Take the 2-minute tour ×
Super User is a question and answer site for computer enthusiasts and power users. It's 100% free, no registration required.

I want to play around with snmp traps on my computer, but need the MIB list for that (I guess). So where can I find it on a Ubuntu 12.04 system?

share|improve this question
    
Can you be more specific, what are you referring to when you say "the MIB list for that"? Which packages pertaining to SNMP have you installed so far, did you run the mib downloader? –  tink Feb 4 '13 at 19:45
add comment

1 Answer

up vote 2 down vote accepted

First, as explained here, set up SNMP on your Ubuntu 12.04 computer:

  1. Install the SNMP packages:

    $ sudo apt-get install snmpd
    $ sudo apt-get install snmp
    
  2. Download the MIB files with this command:

    $ sudo apt-get install snmp-mibs-downloader
    (...)
    Downloading documents and extracting MIB files.
    This will take some minutes.
    
    In case this process fails, it can always be repeated later by executing
    /usr/bin/download-mibs again.
    
    RFC1155-SMI: 119 lines.
    RFC1213-MIB: 2613 lines.
    NOTE: SMUX: ignored.
    SMUX-MIB: 158 lines.
    CLNS-MIB: 1294 lines.
    (...)
    
  3. Comment out mibs: in /etc/snmp/snmp.conf like this:

    # As the snmp packages come without MIB files due to license reasons, loading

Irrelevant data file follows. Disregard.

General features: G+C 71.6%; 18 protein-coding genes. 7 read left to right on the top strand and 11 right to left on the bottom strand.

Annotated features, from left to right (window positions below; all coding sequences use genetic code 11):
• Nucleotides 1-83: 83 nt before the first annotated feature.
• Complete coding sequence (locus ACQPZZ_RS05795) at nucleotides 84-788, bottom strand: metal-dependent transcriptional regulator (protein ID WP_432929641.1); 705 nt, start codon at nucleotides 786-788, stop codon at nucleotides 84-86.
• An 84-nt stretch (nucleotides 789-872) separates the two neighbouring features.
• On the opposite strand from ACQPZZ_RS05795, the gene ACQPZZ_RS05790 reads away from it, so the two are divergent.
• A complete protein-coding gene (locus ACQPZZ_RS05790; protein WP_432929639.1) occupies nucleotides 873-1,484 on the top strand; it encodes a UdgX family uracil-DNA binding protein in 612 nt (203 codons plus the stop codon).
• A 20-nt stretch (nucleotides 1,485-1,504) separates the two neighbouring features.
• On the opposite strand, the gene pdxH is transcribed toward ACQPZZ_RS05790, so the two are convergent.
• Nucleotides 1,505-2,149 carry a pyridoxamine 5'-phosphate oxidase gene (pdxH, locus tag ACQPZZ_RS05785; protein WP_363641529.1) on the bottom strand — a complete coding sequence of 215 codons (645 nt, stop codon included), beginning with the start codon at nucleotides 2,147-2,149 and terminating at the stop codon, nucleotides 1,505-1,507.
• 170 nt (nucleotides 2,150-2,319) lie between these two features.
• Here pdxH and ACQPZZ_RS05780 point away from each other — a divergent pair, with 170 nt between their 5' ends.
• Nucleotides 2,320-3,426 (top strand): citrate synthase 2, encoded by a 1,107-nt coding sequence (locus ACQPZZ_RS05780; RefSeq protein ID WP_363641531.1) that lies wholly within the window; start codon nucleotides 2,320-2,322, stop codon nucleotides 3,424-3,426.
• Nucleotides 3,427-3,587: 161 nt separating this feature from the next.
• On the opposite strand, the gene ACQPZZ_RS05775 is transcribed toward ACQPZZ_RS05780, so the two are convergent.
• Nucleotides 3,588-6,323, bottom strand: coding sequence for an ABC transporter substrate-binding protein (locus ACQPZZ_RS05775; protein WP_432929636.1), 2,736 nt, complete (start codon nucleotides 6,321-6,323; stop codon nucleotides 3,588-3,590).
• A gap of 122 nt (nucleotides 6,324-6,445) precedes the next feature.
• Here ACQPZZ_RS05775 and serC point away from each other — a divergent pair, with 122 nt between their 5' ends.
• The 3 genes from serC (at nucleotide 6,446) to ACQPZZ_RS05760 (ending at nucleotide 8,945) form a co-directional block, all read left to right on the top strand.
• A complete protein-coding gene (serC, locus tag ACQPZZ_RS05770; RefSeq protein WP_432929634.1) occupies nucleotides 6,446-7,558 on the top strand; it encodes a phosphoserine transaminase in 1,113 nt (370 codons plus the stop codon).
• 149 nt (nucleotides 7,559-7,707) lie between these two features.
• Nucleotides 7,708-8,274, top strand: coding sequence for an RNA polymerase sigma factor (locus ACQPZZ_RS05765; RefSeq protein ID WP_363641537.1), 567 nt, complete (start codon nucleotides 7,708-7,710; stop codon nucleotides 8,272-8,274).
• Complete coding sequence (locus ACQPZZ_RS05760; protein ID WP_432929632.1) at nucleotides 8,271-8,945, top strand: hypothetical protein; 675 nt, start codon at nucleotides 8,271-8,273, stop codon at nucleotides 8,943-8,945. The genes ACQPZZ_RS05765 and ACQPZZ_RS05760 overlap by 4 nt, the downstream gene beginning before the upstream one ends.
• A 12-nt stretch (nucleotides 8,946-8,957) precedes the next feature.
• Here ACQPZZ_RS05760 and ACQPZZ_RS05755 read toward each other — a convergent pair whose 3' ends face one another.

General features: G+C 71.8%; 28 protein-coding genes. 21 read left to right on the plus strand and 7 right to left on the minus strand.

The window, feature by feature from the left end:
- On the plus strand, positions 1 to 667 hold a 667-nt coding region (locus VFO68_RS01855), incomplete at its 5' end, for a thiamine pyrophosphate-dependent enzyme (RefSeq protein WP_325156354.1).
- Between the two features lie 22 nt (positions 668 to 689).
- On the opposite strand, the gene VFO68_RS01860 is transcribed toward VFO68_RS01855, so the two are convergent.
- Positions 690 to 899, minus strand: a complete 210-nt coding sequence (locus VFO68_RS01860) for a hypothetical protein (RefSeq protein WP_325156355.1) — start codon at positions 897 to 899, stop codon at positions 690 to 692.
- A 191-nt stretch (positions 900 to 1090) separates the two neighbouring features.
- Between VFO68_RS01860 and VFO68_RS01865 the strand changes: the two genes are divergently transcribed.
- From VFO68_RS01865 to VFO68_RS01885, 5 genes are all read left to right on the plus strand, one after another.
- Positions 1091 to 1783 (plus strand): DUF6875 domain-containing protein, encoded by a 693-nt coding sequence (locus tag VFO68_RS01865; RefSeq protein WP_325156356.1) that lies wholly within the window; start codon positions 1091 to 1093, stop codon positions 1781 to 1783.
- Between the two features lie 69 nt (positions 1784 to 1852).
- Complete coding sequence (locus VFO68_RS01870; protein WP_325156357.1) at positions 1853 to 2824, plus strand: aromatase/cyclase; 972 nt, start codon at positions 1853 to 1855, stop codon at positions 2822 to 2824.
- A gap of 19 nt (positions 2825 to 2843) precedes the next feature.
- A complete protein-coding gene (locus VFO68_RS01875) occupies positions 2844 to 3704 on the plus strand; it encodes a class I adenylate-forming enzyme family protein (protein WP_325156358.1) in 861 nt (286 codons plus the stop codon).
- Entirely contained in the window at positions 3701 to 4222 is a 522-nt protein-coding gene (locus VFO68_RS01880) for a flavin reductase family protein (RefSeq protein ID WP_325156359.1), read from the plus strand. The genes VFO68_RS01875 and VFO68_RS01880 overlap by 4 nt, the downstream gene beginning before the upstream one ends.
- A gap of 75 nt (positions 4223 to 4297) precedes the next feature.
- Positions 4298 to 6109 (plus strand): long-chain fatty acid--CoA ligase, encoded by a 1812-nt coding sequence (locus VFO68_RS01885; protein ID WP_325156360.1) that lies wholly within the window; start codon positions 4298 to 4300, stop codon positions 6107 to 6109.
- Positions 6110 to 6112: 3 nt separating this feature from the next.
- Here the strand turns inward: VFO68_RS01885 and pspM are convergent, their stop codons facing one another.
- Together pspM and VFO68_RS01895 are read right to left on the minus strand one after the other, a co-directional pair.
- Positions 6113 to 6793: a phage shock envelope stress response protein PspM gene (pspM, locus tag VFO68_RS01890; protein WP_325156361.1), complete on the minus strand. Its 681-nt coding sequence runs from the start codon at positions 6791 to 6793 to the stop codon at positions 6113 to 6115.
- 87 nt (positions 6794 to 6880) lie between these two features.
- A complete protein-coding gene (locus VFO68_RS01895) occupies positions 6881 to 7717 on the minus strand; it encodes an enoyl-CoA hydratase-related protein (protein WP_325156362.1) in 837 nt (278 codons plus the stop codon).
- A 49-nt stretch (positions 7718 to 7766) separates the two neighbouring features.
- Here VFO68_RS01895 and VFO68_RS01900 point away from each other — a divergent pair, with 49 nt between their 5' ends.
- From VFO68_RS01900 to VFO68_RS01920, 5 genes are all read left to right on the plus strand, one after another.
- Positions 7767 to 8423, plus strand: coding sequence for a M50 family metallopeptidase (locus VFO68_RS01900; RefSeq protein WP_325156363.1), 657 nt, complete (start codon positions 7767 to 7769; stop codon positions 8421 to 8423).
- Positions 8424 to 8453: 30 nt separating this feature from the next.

# of MIBs is disabled by default. If you added the MIBs you can reenable
    # loaging them by commenting out the following line.
    #mibs:
    
  4. Restart snmpd:

    $ sudo /etc/init.d/snmpd restart
    

Now you can query your local SNMP daemon:

$ snmpwalk -mALL -v1 -cpublic localhost system 2>/dev/null
SNMPv2-MIB::sysDescr.0 = STRING: Linux ubuntu 3.2.0-37-generic #58-Ubuntu SMP Thu Jan 24 15:28:57 UTC 2013 i686
SNMPv2-MIB::sysObjectID.0 = OID: NET-SNMP-TC::linux
DISMAN-EXPRESSION-MIB::sysUpTimeInstance = Timeticks: (54813) 0:09:08.13
SNMPv2-MIB::sysContact.0 = STRING: Me <[email protected]>
SNMPv2-MIB::sysName.0 = STRING: ubuntu
(...)

system in snmpwalk above is an object identifier (OID), that is, a unique name that identifies a variable that can be queried via SNMP. OIDs are organized hierarchically, and in this case snmpwalk shows all variables found in the subtree under system.

For an list of Linux OIDs that you can use to test SNMP visit http://www.debianadmin.com/linux-snmp-oids-for-cpumemory-and-disk-statistics.html.

share|improve this answer
add comment

Your Answer

 
discard

By posting your answer, you agree to the privacy policy and terms of service.

Not the answer you're looking for? Browse other questions tagged or ask your own question.